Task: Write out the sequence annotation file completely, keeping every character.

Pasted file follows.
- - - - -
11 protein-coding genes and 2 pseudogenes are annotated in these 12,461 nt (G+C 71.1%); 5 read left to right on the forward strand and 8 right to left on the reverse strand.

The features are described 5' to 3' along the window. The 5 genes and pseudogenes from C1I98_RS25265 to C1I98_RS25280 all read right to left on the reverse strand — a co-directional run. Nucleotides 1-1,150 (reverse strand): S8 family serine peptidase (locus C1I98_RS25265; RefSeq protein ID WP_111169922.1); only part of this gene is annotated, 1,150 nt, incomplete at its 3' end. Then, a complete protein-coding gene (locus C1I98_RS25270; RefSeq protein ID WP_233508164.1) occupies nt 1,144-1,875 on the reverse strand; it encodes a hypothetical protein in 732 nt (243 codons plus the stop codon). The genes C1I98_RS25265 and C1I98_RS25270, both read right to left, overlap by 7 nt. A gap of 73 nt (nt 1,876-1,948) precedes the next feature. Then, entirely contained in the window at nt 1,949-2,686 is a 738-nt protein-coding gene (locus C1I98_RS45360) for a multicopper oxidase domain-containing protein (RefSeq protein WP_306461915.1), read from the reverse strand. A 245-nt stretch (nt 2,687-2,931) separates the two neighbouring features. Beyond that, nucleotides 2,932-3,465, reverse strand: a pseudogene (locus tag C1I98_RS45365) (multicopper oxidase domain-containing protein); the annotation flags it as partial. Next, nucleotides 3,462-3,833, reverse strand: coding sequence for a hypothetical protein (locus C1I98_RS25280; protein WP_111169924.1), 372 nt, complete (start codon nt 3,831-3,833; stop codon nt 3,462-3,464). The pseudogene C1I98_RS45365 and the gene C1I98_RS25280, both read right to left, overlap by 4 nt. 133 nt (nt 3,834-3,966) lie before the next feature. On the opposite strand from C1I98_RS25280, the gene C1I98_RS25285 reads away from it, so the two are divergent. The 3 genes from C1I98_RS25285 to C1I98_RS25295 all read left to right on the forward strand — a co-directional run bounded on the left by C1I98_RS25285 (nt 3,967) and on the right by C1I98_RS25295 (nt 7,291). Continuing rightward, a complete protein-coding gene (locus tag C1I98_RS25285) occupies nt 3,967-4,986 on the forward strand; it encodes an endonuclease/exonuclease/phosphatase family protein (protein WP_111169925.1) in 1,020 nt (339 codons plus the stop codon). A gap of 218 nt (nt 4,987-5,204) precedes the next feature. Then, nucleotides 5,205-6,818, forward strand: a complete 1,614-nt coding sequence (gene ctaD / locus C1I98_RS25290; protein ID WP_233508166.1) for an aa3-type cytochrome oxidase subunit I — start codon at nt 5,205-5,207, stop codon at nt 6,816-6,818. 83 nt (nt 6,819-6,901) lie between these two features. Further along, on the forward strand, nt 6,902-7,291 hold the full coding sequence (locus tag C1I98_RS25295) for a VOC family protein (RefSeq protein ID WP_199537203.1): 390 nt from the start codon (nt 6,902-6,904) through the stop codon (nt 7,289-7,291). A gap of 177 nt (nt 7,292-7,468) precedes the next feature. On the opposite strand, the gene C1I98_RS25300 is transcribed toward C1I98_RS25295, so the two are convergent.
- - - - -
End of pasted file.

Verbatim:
11 protein-coding genes and 2 pseudogenes are annotated in these 12,461 nt (G+C 71.1%); 5 read left to right on the forward strand and 8 right to left on the reverse strand.

The features are described 5' to 3' along the window. The 5 genes and pseudogenes from C1I98_RS25265 to C1I98_RS25280 all read right to left on the reverse strand — a co-directional run. Nucleotides 1-1,150 (reverse strand): S8 family serine peptidase (locus C1I98_RS25265; RefSeq protein ID WP_111169922.1); only part of this gene is annotated, 1,150 nt, incomplete at its 3' end. Then, a complete protein-coding gene (locus C1I98_RS25270; RefSeq protein ID WP_233508164.1) occupies nt 1,144-1,875 on the reverse strand; it encodes a hypothetical protein in 732 nt (243 codons plus the stop codon). The genes C1I98_RS25265 and C1I98_RS25270, both read right to left, overlap by 7 nt. A gap of 73 nt (nt 1,876-1,948) precedes the next feature. Then, entirely contained in the window at nt 1,949-2,686 is a 738-nt protein-coding gene (locus C1I98_RS45360) for a multicopper oxidase domain-containing protein (RefSeq protein WP_306461915.1), read from the reverse strand. A 245-nt stretch (nt 2,687-2,931) separates the two neighbouring features. Beyond that, nucleotides 2,932-3,465, reverse strand: a pseudogene (locus tag C1I98_RS45365) (multicopper oxidase domain-containing protein); the annotation flags it as partial. Next, nucleotides 3,462-3,833, reverse strand: coding sequence for a hypothetical protein (locus C1I98_RS25280; protein WP_111169924.1), 372 nt, complete (start codon nt 3,831-3,833; stop codon nt 3,462-3,464). The pseudogene C1I98_RS45365 and the gene C1I98_RS25280, both read right to left, overlap by 4 nt. 133 nt (nt 3,834-3,966) lie before the next feature. On the opposite strand from C1I98_RS25280, the gene C1I98_RS25285 reads away from it, so the two are divergent. The 3 genes from C1I98_RS25285 to C1I98_RS25295 all read left to right on the forward strand — a co-directional run bounded on the left by C1I98_RS25285 (nt 3,967) and on the right by C1I98_RS25295 (nt 7,291). Continuing rightward, a complete protein-coding gene (locus tag C1I98_RS25285) occupies nt 3,967-4,986 on the forward strand; it encodes an endonuclease/exonuclease/phosphatase family protein (protein WP_111169925.1) in 1,020 nt (339 codons plus the stop codon). A gap of 218 nt (nt 4,987-5,204) precedes the next feature. Then, nucleotides 5,205-6,818, forward strand: a complete 1,614-nt coding sequence (gene ctaD / locus C1I98_RS25290; protein ID WP_233508166.1) for an aa3-type cytochrome oxidase subunit I — start codon at nt 5,205-5,207, stop codon at nt 6,816-6,818. 83 nt (nt 6,819-6,901) lie between these two features. Further along, on the forward strand, nt 6,902-7,291 hold the full coding sequence (locus tag C1I98_RS25295) for a VOC family protein (RefSeq protein ID WP_199537203.1): 390 nt from the start codon (nt 6,902-6,904) through the stop codon (nt 7,289-7,291). A gap of 177 nt (nt 7,292-7,468) precedes the next feature. On the opposite strand, the gene C1I98_RS25300 is transcribed toward C1I98_RS25295, so the two are convergent.